The ~28% of Harvard students who don’t get merit scholarships are RICHER than that. Basically, over a quarter of Harvard student are in the top 5% of Americans when it comes to income and wealth. 

Meanwhile, as seen in the chart above, less-rich schools attract less donation money, which leads to smaller endowments and fewer scholarship dollars, which means more students have to take out loans, which only increases the U.S.’s already untenable economic inequality."
universities  highered  highereducation  endowments  2015  inequality  wealth  donations  harvard  riceuniversity  financialaid  loands  studentloans  debt  philanthropy  charitableindustrialcomplex  stanford  yale  princeton  sartmouth  duke  johnshopkins  philanthropicindustrialcomplex  capitalism  power  control 
june 2015 by robertogreco
The Coming Showdown Over University Endowments: Enlisting the Donors [.pdf]
"This Essay focuses on the discordance between universities with particularly large endowments and what is occurring in the rest of higher education, particularly with respect to skyrocketing tuition and a growing institutional wealth gap. The Essay considers absolute endowment values, the amount of endowment per student, and expense-endowment ratios at sixty private universities. It concludes that a small number of schools have an excess endowment, and then provides a convenient proxy for determining when an endowment is so large that it should receive less preferential tax treatment. The Essay then considers the effects that large endowments have at their home institutions and throughout higher education, the arguments in defense of large endowments, and some frequently proposed modifications to the tax code. The Essay recommends that policymakers modify the charitable deduction for gifts to universities with mega-endowments, as part of a multifaceted effort to spur endowment spending and control tuition."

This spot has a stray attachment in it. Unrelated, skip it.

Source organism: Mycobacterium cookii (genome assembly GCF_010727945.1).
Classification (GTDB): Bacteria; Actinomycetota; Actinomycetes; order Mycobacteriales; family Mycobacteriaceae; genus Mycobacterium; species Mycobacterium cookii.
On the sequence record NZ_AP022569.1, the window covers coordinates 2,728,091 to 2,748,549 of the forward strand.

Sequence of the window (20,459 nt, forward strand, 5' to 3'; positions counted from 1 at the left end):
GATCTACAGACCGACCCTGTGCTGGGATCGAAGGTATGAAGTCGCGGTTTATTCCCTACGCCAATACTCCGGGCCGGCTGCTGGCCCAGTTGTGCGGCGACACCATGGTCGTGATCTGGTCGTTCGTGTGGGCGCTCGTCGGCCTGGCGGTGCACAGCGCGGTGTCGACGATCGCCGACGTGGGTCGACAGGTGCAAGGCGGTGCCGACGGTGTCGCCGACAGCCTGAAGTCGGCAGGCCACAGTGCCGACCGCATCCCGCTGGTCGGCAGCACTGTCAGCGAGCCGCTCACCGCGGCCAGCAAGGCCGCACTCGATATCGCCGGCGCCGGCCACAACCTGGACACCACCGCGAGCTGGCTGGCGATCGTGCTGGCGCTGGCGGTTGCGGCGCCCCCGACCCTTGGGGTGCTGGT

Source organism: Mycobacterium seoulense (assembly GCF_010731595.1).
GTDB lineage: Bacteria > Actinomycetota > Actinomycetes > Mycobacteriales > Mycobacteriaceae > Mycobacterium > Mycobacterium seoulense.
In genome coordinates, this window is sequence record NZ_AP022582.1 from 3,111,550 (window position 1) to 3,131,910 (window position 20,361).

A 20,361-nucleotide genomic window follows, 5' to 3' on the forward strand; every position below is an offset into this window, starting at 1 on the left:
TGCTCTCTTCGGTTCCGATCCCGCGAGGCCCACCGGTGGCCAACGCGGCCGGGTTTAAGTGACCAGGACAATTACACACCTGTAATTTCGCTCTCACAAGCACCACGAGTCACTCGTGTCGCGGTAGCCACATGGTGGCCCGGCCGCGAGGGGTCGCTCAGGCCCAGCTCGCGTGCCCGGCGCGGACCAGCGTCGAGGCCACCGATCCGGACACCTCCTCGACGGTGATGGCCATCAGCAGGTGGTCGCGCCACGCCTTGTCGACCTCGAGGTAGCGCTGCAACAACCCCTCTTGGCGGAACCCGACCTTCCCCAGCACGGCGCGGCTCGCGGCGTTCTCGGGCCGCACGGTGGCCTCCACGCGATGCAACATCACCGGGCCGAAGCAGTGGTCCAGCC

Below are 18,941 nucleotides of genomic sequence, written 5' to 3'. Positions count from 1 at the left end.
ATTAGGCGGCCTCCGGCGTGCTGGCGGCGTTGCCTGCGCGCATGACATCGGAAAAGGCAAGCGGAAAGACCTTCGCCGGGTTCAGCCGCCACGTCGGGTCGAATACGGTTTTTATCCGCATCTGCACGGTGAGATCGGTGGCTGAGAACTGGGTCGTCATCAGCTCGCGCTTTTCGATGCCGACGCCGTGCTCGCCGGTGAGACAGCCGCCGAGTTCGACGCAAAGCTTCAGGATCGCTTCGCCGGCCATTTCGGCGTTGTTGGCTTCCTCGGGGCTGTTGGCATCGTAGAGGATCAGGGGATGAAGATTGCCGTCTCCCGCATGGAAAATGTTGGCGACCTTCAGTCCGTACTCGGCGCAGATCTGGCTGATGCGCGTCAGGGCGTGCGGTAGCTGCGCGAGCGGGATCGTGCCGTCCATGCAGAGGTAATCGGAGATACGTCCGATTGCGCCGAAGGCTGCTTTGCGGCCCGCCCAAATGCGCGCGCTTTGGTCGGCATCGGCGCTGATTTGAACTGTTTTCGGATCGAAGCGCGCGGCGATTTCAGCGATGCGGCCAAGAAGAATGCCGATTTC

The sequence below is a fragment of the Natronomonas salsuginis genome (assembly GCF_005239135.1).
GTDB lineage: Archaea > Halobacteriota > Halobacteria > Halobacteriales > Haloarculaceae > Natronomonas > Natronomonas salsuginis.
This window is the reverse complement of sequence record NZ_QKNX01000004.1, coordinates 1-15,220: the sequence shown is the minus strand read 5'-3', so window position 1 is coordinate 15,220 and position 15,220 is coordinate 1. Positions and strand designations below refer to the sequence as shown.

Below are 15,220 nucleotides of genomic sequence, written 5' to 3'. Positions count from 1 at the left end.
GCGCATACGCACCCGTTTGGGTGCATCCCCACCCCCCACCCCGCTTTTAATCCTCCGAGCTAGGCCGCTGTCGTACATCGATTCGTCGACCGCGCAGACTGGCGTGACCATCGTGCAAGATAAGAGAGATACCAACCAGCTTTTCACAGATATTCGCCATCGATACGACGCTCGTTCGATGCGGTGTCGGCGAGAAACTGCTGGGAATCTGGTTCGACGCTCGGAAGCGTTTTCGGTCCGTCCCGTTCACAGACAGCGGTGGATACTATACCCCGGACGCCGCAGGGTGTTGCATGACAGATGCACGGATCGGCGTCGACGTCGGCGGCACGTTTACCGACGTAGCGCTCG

[See also: https://pinboard.in/u:robertogreco/b:5dcd8b659f56 ]
sarahwaldeck  charities  nonprofit  2009  law  legal  finance  universities  colleges  wealth  taxation  taxes  endowments  charity  nonprofits 
december 2014 by robertogreco
Chapter 4 of An Autobiography: The Story of My Experiments with Truth by Mohandas K. Gandhi
[Wayback: https://web.archive.org/web/20171227051615/http://www.columbia.edu:80/itc/mealac/pritchett/00litlinks/gandhi/part3/304chapter.html ]